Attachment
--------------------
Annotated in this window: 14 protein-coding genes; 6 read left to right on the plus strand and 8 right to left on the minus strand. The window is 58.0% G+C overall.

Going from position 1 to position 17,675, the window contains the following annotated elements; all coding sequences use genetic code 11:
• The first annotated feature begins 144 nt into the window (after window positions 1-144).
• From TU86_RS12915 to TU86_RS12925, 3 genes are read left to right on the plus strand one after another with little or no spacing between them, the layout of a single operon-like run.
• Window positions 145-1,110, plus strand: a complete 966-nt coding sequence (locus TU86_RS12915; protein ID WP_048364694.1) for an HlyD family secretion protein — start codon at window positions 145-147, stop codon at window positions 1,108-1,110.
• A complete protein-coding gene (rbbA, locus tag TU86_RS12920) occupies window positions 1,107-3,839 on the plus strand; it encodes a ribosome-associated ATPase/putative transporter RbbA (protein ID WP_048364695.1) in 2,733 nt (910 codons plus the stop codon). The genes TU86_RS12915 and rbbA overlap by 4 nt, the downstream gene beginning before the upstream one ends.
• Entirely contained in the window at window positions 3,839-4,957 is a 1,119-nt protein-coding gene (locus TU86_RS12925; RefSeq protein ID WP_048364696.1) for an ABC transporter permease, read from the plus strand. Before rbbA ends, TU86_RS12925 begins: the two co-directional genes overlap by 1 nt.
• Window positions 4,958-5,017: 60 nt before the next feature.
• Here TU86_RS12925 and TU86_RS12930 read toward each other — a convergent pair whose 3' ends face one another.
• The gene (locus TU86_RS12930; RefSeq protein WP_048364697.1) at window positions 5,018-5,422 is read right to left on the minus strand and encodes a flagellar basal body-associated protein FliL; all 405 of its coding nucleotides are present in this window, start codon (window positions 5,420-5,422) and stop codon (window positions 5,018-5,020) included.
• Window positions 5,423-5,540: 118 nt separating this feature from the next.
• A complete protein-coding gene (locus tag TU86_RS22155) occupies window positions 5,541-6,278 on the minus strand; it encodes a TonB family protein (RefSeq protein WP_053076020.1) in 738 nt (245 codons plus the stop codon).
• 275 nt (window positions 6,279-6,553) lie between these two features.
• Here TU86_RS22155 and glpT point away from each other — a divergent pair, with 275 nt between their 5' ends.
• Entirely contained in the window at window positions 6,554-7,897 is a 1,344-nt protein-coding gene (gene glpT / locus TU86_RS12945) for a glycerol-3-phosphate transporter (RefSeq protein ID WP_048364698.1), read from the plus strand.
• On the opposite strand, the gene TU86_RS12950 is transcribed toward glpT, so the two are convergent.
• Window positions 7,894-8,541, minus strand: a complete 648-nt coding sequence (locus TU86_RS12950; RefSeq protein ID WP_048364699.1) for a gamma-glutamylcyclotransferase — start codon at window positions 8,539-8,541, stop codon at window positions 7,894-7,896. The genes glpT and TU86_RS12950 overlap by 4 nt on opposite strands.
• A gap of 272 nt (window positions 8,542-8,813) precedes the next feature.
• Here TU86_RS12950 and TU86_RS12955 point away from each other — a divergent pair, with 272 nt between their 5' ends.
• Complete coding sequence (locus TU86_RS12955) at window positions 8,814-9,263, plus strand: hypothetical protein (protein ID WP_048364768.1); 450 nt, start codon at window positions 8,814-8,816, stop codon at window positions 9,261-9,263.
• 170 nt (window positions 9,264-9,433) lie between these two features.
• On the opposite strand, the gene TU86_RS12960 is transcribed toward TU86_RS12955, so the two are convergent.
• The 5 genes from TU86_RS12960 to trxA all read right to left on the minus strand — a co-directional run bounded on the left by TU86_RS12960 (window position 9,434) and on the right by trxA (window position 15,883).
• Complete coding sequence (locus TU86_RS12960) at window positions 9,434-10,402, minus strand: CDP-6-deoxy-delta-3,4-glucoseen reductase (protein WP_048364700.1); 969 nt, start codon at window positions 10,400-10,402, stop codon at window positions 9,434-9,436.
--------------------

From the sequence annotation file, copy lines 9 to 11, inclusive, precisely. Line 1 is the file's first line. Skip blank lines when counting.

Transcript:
• Here TU86_RS12925 and TU86_RS12930 read toward each other — a convergent pair whose 3' ends face one another.
• The gene (locus TU86_RS12930; RefSeq protein WP_048364697.1) at window positions 5,018-5,422 is read right to left on the minus strand and encodes a flagellar basal body-associated protein FliL; all 405 of its coding nucleotides are present in this window, start codon (window positions 5,420-5,422) and stop codon (window positions 5,018-5,020) included.
• Window positions 5,423-5,540: 118 nt separating this feature from the next.